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I have a resource called Logins, and I invoke a GET via AJAX from the browser. The current behavior is to return a 404 when the specific login cannot be found.

I'm using this to check whether a username is in use or not. (when creating a new user, the username must be unique)

http://localhost/Logins/Matthew

The AJAX code works fine and can read the response's status code, however, the browser's (firefox) console flags it as an error (all 404s are). This leads me to believe that it may not be the best idea to give non-successful type responses to browsers.

I'd rather not have the browser treat this as an exceptional case and flag it as an error in the console, mainly because it's alarming when the developer tools light up.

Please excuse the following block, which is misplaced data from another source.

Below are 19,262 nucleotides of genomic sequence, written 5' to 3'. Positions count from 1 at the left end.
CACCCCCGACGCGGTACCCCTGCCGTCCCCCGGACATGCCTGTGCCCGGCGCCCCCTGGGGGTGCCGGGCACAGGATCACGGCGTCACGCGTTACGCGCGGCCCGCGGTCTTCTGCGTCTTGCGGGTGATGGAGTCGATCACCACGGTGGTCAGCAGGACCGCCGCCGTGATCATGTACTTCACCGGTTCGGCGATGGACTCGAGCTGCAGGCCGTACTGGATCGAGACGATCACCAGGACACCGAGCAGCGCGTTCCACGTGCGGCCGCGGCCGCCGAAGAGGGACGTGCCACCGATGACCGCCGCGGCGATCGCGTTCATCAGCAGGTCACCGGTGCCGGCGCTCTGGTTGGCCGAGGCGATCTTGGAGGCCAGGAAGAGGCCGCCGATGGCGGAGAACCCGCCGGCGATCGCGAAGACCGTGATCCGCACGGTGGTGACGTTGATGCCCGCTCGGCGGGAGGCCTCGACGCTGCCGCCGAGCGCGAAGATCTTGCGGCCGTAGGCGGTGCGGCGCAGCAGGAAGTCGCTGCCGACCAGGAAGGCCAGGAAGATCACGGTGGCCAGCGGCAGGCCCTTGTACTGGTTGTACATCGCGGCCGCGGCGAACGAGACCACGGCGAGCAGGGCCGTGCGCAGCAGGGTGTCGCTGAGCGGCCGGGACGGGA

Should I:

  1. Ignore the console, 404s are perfectly valid in this case.
  2. Avoid using 4xx status code responses and return a less 'restful' response.
  3. Change the resource as Logins doesn't make sense for the use-case.
  4. Something else...

Browsers are the only consumer of this API, so I can change it anyway that best suits them.

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404 is perfectly fine for this use case. 4xx status codes are client error codes, so browser treats them as such, and that is perfectly fine too.

Another kind of APIs (e.g. JSON-RPC) use different approaches, but since you're going RESTful, do not change response code just to make console output look pretty - it is not a use case, users are not supposed to inspect console output.

  • This was one of my thoughts on the subject, and it sounds like it's the way to go, however, I'm going to wait a bit to see if there's any opposing viewpoints. – Matthew Apr 14 '15 at 14:44

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